Get the Mirror in your inbox:

First of all I remember the great excitement  those events because there was a big media movement around. I remember the great professionalism of all these great artists who made themselves available to duet with the great Luciano Pavarotti. As I said before about the cross pollination of musical genres, when there are great artists, everything is possible and right from the rehearsals one had the impression of speaking the same language. In general, I can say that every single artist of every edition of Pavarotti & Friends reminds me that behind every artistic expression there is, in addition to talent, a lot of sacrifice and hard work.

When did you first get acquainted with Armenian music?

My very first experience with Armenian music was listening to my mother’s voice singing me some traditional song. I was fascinated by the beauty of the very musical language. In the house there were also some audio cassettes that occasionally played. My direct experiences have been listening to the choirs of the Armenian Monks of the Mkhitarist Monastery of San Lazzaro in Venice which shocked me by their depth: the musical style was completely original and fascinating. And then, during my first trip to Armenia, after my mother’s death in 2007, I listened to all forms of musical expression: traditional, sacred, classical, ballet music as well the legendary sound of the duduk!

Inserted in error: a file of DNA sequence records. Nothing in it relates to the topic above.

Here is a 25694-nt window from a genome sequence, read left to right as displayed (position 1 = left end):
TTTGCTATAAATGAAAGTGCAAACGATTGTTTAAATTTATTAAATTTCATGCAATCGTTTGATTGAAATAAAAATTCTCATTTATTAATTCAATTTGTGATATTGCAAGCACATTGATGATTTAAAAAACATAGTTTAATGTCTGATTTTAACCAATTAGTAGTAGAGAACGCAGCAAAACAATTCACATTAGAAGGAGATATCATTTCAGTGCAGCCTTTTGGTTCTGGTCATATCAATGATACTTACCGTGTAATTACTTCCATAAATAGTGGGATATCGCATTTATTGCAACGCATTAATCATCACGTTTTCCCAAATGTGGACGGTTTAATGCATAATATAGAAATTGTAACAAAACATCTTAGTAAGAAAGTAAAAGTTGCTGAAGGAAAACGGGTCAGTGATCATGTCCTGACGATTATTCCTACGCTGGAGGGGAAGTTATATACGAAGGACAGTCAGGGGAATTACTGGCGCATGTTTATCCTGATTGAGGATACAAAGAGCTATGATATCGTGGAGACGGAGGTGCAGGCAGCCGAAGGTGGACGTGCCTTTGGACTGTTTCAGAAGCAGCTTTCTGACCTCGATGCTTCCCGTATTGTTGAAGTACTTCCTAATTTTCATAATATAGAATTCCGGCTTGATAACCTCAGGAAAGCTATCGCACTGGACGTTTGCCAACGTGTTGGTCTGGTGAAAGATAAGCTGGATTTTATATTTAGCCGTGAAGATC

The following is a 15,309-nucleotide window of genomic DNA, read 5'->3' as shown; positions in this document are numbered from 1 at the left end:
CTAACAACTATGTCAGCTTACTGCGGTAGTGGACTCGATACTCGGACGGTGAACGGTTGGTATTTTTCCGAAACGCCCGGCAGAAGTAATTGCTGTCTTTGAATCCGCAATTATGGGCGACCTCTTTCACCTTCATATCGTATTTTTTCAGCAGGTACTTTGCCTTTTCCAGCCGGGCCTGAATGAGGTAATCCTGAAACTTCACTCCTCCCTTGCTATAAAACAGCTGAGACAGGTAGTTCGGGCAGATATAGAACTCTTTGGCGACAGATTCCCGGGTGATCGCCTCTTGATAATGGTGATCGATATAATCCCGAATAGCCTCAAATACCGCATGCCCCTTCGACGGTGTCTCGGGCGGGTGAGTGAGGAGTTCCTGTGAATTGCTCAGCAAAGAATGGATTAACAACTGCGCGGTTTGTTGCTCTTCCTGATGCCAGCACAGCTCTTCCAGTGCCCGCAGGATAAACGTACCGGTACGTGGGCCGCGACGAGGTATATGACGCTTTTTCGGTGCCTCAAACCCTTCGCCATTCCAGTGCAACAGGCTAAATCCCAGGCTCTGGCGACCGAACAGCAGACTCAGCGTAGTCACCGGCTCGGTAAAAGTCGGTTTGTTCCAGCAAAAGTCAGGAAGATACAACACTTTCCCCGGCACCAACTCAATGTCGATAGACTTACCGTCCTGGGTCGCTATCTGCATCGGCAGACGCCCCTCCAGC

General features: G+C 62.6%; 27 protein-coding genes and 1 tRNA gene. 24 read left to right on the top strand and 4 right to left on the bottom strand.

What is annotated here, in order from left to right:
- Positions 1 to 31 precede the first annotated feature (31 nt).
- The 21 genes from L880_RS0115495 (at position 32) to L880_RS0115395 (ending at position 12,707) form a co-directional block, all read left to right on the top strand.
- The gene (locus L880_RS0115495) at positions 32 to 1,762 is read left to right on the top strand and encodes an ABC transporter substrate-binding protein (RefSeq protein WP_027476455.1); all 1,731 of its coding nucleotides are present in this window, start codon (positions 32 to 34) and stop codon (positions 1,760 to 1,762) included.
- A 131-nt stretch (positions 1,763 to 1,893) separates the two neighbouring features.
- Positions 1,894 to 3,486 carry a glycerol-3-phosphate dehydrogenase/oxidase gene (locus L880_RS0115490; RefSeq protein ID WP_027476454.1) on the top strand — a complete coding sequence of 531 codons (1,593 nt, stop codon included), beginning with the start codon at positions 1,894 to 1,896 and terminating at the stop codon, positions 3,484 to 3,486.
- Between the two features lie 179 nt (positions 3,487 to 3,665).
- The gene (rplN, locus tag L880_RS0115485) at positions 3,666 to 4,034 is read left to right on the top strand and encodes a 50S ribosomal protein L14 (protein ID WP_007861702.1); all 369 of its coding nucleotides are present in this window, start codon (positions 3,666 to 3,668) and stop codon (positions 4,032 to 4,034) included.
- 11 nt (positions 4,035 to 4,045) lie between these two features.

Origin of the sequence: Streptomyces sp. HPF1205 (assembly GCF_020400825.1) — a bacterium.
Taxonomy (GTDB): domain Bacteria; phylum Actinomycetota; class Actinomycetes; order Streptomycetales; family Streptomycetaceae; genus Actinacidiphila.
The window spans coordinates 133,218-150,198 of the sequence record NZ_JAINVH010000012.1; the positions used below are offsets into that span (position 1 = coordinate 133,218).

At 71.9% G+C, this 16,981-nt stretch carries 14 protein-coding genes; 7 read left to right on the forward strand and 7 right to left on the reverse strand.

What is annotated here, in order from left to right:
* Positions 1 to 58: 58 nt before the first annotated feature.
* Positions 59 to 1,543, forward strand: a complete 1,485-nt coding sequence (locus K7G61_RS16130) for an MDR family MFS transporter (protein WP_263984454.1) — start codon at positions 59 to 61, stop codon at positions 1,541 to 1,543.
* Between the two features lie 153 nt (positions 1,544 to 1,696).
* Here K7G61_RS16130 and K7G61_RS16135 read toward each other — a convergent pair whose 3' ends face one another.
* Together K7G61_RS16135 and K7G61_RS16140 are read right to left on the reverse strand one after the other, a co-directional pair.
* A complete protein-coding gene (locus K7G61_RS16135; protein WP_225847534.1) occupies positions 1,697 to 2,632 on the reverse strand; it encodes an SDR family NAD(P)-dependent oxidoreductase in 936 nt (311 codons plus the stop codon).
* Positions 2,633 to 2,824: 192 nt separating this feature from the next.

From where your maternal grandparents were?

My grandmother Alice Hanna was born in Alexandret, now in Turkey, and my grandfather, Arshavir, in Constantinople in 1912, but three years later, he lost his parents. He was soon drafted into the French army and was stationed in the Middle East and with his large family (ten children) toured a lot until arriving in Marseille at the 1960s. He left me four handwritten books in Armenian and one typed book in Turkish. I’d like to know what they contain and possibly publish them. The four manuscripts in Armenian are divided as follows. Title translated into a novel in French called Dea, based on a real life written by Arshavir Kharitian.” It consists of 387 pages and was finished in 1968. The story is about a French-Armenian family in Istanbul and begins with an economic disaster caused by the bad governance of the head of the family which forces a young woman to marry a merchant’s son. Through many adventures we also arrive at the publication of a book titled The Lonely Souls which will make a fortune and will also win an important prize.

Apparently, the sequel to the first, also entitled in French Le chemin en Lumiere, was written in 1969-70. My grandfather has also another book finished in 1970, with a title, and yet a fourth one, also untitled. The total of these books is 1527 pages.

And your mother was a ballet dancer.

My mother Sonia was born in Aleppo in 1945. She studied in Marseille and soon began working in a classical ballet company, then also modern dance and toured Greece, Egypt, Lebanon and Italy where in 1968 she met my father in Milan. The following year they got married and after I was born, she stopped dancing but continued to do some choreography.